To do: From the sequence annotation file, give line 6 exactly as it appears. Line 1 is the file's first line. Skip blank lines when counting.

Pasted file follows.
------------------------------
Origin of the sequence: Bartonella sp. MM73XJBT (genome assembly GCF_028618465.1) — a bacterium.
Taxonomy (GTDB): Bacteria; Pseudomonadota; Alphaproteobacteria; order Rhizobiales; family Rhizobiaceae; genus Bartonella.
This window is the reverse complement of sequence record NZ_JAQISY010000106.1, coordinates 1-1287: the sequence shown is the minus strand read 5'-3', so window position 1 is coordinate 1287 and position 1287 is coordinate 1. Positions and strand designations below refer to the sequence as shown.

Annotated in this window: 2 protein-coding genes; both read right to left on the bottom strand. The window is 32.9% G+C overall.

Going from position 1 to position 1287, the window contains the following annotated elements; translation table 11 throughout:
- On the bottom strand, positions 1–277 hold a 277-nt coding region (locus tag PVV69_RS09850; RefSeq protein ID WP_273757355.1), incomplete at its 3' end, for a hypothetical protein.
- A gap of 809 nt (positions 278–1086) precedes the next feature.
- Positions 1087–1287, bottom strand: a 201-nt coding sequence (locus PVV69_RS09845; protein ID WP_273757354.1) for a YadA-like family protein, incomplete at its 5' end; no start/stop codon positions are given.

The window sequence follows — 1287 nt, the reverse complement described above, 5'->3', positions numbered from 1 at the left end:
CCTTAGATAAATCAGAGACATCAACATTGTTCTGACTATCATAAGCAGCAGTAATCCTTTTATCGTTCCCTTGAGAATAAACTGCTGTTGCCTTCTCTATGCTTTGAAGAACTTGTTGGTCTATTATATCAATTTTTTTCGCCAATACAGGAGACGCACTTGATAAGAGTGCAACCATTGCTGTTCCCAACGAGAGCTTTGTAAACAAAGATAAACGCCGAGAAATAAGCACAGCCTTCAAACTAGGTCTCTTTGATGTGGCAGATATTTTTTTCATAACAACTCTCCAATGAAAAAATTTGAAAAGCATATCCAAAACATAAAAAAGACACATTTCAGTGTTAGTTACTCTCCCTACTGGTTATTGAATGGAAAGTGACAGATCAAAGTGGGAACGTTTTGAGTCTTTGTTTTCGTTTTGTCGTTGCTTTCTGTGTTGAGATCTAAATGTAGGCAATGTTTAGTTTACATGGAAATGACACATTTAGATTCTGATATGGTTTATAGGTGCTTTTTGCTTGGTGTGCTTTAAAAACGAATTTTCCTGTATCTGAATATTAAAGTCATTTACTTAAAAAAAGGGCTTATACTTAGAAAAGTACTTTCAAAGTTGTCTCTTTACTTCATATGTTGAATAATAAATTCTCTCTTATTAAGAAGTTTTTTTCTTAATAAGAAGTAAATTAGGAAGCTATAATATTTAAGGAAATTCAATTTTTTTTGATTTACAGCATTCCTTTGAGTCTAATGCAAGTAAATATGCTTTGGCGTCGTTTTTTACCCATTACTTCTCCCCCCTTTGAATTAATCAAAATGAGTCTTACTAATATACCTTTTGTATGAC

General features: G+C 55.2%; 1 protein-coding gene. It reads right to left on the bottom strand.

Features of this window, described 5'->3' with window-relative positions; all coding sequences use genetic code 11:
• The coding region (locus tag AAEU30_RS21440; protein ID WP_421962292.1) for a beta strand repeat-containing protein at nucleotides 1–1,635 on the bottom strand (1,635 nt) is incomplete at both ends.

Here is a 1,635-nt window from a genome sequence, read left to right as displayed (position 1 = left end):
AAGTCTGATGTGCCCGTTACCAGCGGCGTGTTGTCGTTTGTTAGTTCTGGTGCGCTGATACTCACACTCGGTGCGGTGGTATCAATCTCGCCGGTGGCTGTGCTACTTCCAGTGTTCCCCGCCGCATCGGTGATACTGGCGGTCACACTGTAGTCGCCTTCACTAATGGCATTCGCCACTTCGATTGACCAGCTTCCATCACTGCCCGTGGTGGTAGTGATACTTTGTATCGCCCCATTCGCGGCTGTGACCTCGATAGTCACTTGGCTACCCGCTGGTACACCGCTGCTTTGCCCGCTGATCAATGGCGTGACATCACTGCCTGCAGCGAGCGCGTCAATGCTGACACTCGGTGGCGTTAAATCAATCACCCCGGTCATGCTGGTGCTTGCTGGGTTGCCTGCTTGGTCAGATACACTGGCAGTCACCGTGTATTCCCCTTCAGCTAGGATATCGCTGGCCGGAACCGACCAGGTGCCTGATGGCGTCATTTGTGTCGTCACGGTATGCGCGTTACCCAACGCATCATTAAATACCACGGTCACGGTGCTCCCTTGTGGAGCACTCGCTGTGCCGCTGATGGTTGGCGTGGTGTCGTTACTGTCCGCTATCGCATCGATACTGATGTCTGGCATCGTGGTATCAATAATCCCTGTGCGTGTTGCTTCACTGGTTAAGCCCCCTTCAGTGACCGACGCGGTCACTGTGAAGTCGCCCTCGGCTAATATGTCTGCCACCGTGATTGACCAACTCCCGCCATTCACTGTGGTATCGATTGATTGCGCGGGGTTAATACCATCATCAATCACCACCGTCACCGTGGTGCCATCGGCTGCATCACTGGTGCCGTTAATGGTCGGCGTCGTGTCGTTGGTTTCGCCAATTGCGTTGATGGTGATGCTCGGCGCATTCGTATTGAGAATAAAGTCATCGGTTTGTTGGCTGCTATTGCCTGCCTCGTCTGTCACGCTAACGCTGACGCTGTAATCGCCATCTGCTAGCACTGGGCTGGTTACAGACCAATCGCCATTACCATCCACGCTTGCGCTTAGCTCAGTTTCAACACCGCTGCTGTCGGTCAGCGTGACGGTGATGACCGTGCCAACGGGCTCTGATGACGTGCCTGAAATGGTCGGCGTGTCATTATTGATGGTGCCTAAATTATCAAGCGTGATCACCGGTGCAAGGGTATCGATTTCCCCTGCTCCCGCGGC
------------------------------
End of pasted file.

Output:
- On the bottom strand, positions 1–277 hold a 277-nt coding region (locus tag PVV69_RS09850; RefSeq protein ID WP_273757355.1), incomplete at its 3' end, for a hypothetical protein.